And you all know that every single member of the family will be sporting some sort of "greenish glow" due to the past two weeks of school-related illness.  From December-April, everyone within a 30 mile radius of an elementary school is either going to be vomiting or shitting their brains out for an extended period of time.  And just to make it extra special, the children will take turns and drag it out so long that you'll consider moving their mattresses to the bathroom, just to save you a few steps in the middle of the night.

Yep, I think these pics would be quite amusing.  And, maybe they would remind us that not everything is roses all the time.  Not everyone wakes up every morning with a smile on their face and a pat on the back for little Janie and Johnny.  "Off to school my little miracles!  Make Mommy proud!"  No, no, no.  It's more like, "Here, eat this pop tart as fast as you can and for the last time, STOP telling your sister that she's going to get called to the principal's office.  Because, I will call him myself little missy and see to it that it's your narrow butt that gets dragged in there in front of all of your friends! And you over there, if you don't get that shoe on in the next three seconds I'm going to make you eat it..."

Okay, everybody, SAY CHEESE!

Monday, August 13, 2012

First Day Of Kindergarten

We all remember this day, right?

Pulling out all of the new stuff one last time the night before the big day, just to make sure it's all there.  The smell of new plastic folders and freshly, pre-sharpened pencils.  The excitement and anticipation mixed with fear at the prospect of starting something new.  Wondering if the lunches will be yummy, if the teachers will be nice, and if there will be friends at recess time.  Looking through the new bookbag to make sure that everything has been packed according to the teacher's instructions.  From the looks of it, this can be nothing but a successful year.  But, what if the first day is scary?  What if there aren't any nice friends and teachers waiting with open arms?  Just when the tears of apprehension threaten to steal away the smile of excitement, a hand is on your back.  And there is that sweet, familiar face, saying:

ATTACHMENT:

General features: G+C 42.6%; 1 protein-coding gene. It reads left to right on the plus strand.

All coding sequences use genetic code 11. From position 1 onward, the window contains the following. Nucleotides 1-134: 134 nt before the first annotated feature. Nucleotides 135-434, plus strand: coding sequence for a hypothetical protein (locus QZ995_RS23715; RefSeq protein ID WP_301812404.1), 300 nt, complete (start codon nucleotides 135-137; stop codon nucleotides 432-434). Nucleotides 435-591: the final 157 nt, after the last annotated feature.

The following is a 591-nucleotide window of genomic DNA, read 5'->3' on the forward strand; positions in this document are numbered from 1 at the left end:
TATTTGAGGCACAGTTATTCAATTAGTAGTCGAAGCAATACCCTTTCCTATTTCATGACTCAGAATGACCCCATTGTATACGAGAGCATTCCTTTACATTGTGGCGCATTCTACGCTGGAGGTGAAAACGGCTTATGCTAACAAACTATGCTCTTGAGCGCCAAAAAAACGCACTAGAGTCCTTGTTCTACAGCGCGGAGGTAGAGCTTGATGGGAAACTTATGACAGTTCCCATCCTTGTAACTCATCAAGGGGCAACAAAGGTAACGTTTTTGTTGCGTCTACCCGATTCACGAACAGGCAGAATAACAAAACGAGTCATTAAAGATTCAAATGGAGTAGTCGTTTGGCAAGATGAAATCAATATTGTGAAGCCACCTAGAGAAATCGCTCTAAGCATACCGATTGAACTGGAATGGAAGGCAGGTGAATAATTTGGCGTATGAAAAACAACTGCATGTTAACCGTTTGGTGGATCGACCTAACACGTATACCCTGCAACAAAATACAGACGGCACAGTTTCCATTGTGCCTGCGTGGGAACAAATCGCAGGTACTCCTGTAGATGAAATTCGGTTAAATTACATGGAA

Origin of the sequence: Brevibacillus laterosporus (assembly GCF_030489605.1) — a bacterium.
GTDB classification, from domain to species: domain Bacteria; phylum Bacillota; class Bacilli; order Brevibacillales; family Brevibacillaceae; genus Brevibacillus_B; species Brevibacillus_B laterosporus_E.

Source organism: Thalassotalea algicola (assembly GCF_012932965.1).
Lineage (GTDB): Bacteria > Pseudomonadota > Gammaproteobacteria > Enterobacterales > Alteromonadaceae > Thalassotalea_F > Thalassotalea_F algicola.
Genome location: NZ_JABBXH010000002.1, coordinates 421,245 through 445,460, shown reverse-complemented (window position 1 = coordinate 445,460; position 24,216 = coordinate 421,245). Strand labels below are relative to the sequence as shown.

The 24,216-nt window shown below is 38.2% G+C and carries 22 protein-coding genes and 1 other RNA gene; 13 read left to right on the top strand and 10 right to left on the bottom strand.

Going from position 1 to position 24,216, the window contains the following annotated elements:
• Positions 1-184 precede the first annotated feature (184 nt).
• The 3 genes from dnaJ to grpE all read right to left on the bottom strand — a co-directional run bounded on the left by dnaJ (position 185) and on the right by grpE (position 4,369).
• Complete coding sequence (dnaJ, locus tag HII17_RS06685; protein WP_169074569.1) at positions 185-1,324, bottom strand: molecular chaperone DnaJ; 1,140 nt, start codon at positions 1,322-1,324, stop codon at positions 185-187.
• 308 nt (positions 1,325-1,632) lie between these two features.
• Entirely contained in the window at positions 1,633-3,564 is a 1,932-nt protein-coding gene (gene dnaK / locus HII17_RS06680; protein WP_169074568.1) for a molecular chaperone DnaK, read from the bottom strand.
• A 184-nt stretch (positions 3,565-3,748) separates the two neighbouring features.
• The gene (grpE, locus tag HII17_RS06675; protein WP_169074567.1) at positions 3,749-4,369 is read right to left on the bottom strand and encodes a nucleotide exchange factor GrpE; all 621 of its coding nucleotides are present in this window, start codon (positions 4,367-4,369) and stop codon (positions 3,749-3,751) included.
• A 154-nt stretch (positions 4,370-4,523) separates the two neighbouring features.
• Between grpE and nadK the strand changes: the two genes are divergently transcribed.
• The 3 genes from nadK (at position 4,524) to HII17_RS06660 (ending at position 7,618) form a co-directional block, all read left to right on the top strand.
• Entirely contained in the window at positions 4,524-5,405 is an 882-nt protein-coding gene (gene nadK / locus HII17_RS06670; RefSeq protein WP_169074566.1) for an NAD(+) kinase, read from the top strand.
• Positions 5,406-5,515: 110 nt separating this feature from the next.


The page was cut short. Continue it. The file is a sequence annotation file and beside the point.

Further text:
"Tomorrow will be fun!  There will be new friends and fun teachers, and all kinds of exciting things to do.  It will all be ok.  You'll see...Mommy."

But, luckily, she has agreed to hold my hand on that first day, just in case I do get a little scared.

(For all of us Mommies who, next week,  will be experiencing the first of many times that we will "let go".)

Thursday, August 2, 2012

The Perfect Mother

My children have the perfect mother.  Let me explain before you throw your computers across the room in disgust at my boasting.  I, myself, have plenty of imperfections.  I have strengths and weaknesses like any other human being, but luckily for me and my little family so do several other women we have the privilege of counting among our support system.  Some of these women are a part of our "inner circle" and some of them I am only able to see their parenting expertise from afar.  This being one of those instances when facebook can be a good thing.